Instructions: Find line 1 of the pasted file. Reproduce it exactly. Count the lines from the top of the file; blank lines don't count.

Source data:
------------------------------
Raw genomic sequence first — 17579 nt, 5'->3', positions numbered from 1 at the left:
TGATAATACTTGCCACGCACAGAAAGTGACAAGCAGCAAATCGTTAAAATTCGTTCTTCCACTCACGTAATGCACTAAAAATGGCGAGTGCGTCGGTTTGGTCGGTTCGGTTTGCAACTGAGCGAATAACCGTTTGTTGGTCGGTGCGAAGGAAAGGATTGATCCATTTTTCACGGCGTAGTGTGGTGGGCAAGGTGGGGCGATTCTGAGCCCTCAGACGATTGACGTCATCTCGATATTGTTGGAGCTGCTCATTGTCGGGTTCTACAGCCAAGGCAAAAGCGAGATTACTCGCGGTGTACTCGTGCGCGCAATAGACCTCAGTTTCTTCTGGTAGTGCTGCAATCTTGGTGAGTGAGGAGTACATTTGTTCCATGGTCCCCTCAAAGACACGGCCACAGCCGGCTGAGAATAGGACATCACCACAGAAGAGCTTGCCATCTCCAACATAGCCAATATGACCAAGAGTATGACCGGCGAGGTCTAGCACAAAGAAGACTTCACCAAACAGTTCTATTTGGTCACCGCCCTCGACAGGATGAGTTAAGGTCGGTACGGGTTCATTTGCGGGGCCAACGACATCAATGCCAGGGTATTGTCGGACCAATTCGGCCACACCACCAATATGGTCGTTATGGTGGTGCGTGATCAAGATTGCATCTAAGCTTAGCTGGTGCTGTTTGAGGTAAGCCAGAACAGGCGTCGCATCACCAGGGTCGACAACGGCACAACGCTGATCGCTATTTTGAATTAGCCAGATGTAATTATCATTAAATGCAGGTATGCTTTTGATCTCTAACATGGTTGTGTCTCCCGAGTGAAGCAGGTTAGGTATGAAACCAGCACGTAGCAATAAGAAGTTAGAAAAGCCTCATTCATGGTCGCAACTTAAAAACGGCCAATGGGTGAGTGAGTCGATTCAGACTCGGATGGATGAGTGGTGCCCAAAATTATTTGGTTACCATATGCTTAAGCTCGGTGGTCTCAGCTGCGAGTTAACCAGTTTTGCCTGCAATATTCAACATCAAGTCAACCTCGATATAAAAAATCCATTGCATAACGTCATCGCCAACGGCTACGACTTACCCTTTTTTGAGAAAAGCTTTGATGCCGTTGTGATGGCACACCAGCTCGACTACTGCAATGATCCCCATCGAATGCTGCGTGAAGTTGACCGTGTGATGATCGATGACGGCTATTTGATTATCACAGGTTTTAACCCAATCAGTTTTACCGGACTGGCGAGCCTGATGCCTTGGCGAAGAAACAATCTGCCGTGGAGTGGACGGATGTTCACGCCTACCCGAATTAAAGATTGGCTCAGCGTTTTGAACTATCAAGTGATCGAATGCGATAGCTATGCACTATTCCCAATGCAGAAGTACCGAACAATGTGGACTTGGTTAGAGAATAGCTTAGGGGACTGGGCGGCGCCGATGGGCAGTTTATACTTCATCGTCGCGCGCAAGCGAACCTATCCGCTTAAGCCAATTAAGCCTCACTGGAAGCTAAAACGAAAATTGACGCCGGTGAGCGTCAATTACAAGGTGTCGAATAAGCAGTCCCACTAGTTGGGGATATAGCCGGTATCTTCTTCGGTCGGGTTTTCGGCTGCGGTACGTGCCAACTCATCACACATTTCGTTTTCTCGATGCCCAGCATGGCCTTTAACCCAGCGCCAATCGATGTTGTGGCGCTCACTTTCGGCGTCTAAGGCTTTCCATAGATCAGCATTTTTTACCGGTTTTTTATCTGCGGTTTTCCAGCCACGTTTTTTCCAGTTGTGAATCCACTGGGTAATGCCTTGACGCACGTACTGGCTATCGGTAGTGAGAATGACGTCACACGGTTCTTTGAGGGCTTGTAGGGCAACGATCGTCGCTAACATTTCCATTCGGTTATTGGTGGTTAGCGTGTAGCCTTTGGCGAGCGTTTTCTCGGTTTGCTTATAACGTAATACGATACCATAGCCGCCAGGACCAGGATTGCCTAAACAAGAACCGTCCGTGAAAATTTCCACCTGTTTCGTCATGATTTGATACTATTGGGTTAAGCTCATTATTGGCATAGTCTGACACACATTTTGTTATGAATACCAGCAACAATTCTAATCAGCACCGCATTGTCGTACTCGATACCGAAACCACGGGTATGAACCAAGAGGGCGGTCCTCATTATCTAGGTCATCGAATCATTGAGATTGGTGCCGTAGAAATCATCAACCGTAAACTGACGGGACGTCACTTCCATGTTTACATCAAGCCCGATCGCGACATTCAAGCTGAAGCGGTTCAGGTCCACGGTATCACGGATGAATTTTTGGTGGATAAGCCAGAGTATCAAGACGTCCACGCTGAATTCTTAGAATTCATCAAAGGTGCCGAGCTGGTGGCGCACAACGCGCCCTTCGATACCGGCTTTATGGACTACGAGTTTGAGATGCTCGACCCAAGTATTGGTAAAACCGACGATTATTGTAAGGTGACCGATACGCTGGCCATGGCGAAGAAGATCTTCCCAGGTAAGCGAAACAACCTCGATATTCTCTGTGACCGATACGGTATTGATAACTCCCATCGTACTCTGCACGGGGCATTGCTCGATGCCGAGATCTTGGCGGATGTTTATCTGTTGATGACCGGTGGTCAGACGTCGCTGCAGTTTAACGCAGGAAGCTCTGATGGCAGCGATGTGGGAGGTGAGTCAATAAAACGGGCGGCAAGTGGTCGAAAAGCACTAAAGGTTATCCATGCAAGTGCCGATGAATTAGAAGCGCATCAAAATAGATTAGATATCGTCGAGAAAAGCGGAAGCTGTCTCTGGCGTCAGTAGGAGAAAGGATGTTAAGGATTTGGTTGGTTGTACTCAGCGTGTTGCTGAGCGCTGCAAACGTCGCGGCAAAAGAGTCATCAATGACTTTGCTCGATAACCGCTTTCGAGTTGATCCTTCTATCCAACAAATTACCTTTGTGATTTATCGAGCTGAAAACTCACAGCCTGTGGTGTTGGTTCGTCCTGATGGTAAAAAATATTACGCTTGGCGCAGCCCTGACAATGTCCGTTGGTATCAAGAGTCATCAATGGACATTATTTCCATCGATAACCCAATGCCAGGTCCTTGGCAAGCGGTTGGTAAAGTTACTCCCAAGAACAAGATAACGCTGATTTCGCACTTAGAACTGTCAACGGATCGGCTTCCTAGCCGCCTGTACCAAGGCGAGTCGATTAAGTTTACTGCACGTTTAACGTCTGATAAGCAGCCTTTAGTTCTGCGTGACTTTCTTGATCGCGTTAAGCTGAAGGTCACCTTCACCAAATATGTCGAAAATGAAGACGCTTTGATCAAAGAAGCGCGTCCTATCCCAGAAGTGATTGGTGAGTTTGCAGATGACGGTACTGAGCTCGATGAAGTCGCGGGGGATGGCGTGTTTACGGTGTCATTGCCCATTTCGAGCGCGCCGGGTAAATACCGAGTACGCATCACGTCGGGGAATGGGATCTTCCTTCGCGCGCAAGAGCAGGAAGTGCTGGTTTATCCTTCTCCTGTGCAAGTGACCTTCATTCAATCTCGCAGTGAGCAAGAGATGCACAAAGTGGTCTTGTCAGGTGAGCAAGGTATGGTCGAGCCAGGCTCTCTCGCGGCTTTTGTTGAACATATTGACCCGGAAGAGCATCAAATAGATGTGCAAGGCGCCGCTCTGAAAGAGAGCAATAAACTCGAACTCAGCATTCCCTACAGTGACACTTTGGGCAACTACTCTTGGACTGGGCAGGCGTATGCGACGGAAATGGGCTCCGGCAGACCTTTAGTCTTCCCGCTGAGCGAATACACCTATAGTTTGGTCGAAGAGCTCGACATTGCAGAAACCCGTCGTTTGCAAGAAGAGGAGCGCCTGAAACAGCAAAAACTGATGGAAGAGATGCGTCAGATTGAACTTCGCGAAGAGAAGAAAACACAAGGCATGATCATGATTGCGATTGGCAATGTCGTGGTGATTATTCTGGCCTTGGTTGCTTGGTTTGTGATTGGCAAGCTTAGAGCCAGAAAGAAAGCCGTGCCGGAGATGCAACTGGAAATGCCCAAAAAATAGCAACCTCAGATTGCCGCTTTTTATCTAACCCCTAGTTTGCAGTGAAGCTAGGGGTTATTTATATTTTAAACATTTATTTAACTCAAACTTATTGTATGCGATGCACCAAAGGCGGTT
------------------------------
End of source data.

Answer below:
Raw genomic sequence first — 17579 nt, 5'->3', positions numbered from 1 at the left: